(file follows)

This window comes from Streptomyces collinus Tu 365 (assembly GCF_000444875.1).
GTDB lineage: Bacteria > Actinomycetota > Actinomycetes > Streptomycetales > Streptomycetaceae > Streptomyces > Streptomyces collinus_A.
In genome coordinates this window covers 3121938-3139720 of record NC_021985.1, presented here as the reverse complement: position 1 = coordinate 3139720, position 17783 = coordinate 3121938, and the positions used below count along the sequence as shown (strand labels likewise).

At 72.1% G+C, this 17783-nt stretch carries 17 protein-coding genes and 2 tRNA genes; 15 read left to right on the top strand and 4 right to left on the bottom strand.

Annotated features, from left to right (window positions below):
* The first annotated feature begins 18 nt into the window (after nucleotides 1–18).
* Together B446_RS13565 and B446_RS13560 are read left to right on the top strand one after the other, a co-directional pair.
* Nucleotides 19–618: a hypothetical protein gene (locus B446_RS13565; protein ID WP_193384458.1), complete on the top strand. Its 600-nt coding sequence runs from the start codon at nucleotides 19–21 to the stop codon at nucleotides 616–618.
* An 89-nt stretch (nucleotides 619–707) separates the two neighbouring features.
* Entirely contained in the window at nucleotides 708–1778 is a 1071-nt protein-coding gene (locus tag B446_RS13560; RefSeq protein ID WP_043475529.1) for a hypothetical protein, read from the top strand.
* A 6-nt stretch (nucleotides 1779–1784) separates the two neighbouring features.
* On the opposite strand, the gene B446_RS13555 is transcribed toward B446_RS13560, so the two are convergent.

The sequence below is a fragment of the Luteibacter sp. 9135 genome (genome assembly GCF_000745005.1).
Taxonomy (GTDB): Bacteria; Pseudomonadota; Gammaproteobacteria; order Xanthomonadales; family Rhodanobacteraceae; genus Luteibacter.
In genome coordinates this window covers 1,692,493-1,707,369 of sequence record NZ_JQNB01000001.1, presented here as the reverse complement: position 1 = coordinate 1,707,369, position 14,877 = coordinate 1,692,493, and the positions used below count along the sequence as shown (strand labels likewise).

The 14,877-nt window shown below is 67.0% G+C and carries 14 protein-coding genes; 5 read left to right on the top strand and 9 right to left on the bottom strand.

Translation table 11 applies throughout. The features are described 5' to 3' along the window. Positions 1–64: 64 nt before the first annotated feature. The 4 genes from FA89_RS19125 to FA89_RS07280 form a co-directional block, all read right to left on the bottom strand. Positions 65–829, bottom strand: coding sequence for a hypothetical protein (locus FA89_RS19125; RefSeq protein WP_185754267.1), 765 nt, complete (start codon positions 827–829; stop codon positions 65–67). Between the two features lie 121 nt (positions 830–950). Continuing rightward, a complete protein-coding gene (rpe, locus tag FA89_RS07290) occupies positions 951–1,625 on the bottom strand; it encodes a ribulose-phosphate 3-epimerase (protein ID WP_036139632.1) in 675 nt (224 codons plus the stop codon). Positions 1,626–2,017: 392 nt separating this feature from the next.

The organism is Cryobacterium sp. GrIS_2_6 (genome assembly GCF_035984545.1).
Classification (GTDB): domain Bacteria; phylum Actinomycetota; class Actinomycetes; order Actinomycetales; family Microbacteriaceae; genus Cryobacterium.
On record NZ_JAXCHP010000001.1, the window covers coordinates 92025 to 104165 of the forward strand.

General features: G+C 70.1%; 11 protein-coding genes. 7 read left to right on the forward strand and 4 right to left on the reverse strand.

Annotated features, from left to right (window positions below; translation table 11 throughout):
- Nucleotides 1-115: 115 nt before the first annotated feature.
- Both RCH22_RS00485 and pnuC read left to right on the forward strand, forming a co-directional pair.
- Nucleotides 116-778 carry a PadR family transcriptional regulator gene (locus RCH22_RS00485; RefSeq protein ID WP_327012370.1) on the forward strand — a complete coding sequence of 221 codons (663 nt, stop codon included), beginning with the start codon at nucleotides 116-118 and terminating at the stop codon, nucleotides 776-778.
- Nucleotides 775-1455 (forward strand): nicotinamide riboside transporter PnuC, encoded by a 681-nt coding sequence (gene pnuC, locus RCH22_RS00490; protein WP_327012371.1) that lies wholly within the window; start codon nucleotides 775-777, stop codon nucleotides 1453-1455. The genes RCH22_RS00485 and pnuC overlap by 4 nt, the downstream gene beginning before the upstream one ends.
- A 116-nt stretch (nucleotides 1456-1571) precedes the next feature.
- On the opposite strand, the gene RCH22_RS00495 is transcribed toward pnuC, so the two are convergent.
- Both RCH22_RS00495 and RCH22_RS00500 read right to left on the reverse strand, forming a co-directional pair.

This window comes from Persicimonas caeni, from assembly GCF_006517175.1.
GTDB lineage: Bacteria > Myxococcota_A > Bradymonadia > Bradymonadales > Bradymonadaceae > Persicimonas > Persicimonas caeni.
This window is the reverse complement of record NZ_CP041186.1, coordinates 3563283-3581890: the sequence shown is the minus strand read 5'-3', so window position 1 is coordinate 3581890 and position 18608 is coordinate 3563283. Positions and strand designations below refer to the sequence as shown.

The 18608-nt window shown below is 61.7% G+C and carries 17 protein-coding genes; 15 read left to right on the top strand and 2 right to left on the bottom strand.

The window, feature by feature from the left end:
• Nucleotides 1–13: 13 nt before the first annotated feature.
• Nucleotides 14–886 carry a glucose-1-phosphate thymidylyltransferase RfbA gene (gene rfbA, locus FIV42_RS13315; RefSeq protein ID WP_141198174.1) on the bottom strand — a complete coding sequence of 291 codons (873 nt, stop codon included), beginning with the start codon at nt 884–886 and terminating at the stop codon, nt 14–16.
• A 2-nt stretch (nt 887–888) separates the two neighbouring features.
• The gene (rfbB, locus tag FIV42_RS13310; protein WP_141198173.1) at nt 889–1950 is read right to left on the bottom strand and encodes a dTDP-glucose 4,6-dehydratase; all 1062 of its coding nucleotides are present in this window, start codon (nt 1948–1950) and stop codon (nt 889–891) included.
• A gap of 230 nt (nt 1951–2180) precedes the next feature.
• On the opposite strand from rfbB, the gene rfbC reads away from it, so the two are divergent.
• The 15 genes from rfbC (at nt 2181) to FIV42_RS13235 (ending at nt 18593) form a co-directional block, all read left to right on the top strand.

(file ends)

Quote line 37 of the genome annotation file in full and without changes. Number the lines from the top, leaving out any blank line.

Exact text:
• A 2-nt stretch (nt 887–888) separates the two neighbouring features.